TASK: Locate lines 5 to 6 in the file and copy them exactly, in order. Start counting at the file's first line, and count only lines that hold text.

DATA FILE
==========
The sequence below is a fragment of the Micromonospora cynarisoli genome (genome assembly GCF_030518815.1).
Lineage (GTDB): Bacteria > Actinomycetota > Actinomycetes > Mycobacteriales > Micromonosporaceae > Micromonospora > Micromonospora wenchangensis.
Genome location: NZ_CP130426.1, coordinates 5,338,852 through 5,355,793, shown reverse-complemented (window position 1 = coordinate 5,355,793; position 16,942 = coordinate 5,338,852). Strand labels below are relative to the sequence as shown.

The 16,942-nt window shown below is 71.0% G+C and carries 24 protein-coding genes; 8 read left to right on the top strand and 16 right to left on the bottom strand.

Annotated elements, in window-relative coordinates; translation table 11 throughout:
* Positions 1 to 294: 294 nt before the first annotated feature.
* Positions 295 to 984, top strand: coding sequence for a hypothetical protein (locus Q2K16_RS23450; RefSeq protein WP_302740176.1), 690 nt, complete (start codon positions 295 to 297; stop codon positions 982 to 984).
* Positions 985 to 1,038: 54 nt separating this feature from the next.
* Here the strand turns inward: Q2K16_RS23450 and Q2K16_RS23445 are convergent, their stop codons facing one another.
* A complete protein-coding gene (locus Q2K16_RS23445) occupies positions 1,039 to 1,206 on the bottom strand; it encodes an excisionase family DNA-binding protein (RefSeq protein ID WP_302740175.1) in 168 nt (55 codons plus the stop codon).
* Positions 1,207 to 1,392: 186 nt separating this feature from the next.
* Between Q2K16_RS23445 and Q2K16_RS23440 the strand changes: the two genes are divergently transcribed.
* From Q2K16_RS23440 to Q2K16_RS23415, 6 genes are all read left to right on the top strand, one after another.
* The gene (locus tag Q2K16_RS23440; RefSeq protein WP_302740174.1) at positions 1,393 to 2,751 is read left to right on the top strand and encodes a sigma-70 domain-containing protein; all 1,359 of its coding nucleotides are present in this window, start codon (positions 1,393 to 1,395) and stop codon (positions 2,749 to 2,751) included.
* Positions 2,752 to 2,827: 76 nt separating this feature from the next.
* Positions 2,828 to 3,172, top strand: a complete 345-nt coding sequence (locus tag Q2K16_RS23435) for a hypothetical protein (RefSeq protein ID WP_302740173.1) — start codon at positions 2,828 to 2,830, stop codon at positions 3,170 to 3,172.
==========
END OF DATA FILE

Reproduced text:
Annotated elements, in window-relative coordinates; translation table 11 throughout:
* Positions 1 to 294: 294 nt before the first annotated feature.